In mathematics, the Whitehead product is a graded quasi-Lie algebra structure on the homotopy groups of a space. It was defined by J. H. C. Whitehead in (Whitehead 1941).

The relevant MSC code is: 55Q15, Whitehead products and generalizations.

## Definition

Given elements $f\in \pi _{k}(X),g\in \pi _{l}(X)$ , the Whitehead bracket

$[f,g]\in \pi _{k+l-1}(X)\,$ is defined as follows:

The product $S^{k}\times S^{l}$ can be obtained by attaching a $(k+l)$ -cell to the wedge sum

$S^{k}\vee S^{l}$ ;

the attaching map is a map

$S^{k+l-1}{\stackrel {\phi }{\ \longrightarrow \ }}S^{k}\vee S^{l}.$ Represent $f$ and $g$ by maps

$f\colon S^{k}\to X$ and

$g\colon S^{l}\to X,$ then compose their wedge with the attaching map, as

$S^{k+l-1}{\stackrel {\phi }{\ \longrightarrow \ }}S^{k}\vee S^{l}{\stackrel {f\vee g}{\ \longrightarrow \ }}X.$ The homotopy class of the resulting map does not depend on the choices of representatives, and thus one obtains a well-defined element of

$\pi _{k+l-1}(X).$ Note that there is a shift of 1 in the grading (compared to the indexing of homotopy groups), so $\pi _{k}(X)$ has degree $(k-1)$ ; equivalently, $L_{k}=\pi _{k+1}(X)$ (setting L to be the graded quasi-Lie algebra). Thus $L_{0}=\pi _{1}(X)$ acts on each graded component.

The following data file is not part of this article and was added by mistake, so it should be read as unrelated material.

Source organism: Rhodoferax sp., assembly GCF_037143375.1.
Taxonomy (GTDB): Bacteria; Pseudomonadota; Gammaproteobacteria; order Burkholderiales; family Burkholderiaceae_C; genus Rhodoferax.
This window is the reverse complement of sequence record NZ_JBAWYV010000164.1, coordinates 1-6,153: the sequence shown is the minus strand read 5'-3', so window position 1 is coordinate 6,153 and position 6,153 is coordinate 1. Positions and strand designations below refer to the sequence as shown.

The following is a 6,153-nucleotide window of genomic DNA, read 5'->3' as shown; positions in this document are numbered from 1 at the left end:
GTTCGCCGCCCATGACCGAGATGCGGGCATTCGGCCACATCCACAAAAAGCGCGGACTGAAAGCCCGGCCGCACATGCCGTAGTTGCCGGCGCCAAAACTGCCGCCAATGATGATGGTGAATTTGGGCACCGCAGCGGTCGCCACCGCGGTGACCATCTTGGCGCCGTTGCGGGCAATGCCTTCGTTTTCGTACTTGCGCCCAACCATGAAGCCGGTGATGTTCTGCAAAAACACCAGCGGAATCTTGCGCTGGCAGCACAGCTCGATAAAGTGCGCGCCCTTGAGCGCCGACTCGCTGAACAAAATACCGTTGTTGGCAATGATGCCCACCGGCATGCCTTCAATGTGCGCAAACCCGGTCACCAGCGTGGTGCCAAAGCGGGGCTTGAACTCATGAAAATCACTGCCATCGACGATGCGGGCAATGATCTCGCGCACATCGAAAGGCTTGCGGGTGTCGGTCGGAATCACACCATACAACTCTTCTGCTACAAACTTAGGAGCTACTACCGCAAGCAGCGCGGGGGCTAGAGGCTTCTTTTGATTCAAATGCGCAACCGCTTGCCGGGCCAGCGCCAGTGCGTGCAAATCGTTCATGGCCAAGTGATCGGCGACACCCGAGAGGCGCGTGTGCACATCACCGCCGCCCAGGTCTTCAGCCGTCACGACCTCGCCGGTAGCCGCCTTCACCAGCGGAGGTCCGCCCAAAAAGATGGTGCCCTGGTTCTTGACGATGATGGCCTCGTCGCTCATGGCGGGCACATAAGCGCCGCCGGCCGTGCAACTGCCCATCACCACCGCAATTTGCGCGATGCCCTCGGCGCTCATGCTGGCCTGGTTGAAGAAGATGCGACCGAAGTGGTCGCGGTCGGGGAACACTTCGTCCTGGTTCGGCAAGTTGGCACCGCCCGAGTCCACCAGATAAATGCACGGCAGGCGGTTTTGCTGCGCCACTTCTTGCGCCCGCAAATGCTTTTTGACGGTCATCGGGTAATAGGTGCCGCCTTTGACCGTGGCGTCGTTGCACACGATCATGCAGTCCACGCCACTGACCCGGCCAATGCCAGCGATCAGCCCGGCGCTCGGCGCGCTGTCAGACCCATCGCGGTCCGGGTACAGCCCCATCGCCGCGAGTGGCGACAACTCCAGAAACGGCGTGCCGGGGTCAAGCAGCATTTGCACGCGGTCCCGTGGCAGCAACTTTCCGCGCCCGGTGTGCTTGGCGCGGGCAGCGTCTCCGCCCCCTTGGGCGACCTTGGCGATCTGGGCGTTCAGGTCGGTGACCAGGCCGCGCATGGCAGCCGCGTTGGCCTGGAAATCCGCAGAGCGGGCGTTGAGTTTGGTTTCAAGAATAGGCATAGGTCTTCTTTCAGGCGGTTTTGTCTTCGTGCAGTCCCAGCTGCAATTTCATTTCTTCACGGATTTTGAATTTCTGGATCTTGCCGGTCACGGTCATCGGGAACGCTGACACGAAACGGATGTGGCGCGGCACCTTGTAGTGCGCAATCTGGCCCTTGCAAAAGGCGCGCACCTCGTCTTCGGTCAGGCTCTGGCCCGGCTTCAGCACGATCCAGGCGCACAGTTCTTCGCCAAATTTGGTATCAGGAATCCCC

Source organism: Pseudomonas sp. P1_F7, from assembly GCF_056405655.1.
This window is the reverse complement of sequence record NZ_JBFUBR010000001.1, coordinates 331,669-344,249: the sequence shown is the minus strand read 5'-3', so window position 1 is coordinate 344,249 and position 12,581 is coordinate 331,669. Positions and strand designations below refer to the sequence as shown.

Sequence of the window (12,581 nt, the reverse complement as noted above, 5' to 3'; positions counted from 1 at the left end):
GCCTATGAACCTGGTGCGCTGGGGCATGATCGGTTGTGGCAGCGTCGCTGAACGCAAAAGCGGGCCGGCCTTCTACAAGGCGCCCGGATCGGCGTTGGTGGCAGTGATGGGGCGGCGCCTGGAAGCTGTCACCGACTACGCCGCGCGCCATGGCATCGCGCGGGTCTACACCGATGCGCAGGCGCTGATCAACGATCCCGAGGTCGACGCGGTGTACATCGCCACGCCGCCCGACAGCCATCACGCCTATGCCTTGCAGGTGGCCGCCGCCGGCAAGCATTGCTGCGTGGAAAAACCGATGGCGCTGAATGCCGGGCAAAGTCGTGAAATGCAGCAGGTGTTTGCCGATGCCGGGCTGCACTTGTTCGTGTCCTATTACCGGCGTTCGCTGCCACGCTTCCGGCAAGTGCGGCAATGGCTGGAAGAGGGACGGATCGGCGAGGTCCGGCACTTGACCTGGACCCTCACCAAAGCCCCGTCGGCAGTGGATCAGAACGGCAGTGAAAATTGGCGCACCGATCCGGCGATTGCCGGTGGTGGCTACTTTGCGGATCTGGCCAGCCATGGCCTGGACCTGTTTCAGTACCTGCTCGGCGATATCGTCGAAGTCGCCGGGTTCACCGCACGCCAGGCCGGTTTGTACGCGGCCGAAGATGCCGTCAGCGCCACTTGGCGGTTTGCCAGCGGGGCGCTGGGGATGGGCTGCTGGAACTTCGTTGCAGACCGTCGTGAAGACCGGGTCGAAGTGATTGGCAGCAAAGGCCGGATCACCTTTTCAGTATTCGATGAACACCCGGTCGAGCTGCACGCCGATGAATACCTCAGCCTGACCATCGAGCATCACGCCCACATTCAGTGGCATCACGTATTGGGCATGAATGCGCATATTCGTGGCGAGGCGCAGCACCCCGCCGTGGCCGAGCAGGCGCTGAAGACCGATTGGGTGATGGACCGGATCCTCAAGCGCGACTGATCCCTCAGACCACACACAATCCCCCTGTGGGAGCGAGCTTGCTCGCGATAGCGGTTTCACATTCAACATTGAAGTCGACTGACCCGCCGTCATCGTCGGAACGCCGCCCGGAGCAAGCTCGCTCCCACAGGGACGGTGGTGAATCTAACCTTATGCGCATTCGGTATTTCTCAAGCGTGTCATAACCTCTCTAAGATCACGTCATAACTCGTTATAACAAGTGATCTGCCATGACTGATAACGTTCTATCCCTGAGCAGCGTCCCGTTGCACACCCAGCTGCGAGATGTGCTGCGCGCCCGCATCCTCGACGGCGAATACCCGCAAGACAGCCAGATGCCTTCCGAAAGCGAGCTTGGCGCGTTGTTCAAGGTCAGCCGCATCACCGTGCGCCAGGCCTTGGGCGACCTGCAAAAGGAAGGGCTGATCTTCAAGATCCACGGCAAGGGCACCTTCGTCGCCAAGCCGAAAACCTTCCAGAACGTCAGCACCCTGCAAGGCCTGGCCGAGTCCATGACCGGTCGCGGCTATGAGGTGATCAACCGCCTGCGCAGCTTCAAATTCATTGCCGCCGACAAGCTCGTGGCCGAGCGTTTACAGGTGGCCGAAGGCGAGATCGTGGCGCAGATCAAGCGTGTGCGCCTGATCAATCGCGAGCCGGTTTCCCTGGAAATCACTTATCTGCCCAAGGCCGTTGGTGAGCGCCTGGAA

## Properties

The Whitehead product is bilinear, graded-symmetric, and satisfies the graded Jacobi identity, and is thus a graded quasi-Lie algebra; this is proven in Uehara & Massey (1957) via the Massey triple product.

##### Relation to the action of $\pi _{1}$ If $f\in \pi _{1}(X)$ , then the Whitehead bracket is related to the usual action of $\pi _{1}$ on $\pi _{k}$ by

$[f,g]=g^{f}-g,$ where $g^{f}$ denotes the conjugation of $g$ by $f$ .

For $k=1$ , this reduces to

$[f,g]=fgf^{-1}g^{-1},$ which is the usual commutator in $\pi _{1}(X)$ . This can also be seen by observing that the $2$ -cell of the torus $S^{1}\times S^{1}$ is attached along the commutator in the $1$ -skeleton $S^{1}\vee S^{1}$ .

For a path connected H-space, all the Whitehead products on $\pi _{*}(X)$ vanish. By the previous subsection, this is a generalization of both the facts that the fundamental group of H-spaces are abelian, and that H-spaces are simple.

##### Suspension

All Whitehead products of classes $\alpha \in \pi _{i}(X)$ , $\beta \in \pi _{j}(X)$ lie in the kernel of the suspension homomorphism $\Sigma \colon \pi _{i+j-1}(X)\to \pi _{i+j}(\Sigma X)$ ## Examples

• $[\mathrm {id} _{S^{2}},\mathrm {id} _{S^{2}}]=2\cdot \eta \in \pi _{3}(S^{2})$ , where $\eta \colon S^{3}\to S^{2}$ is the Hopf map.

This can be shown by observing that the Hopf invariant defines an isomorphism $\pi _{3}(S^{2})\cong \mathbb {Z}$ and explicitly calculating the cohomology ring of the cofibre of a map representing $[\mathrm {id} _{S^{2}},\mathrm {id} _{S^{2}}]$ .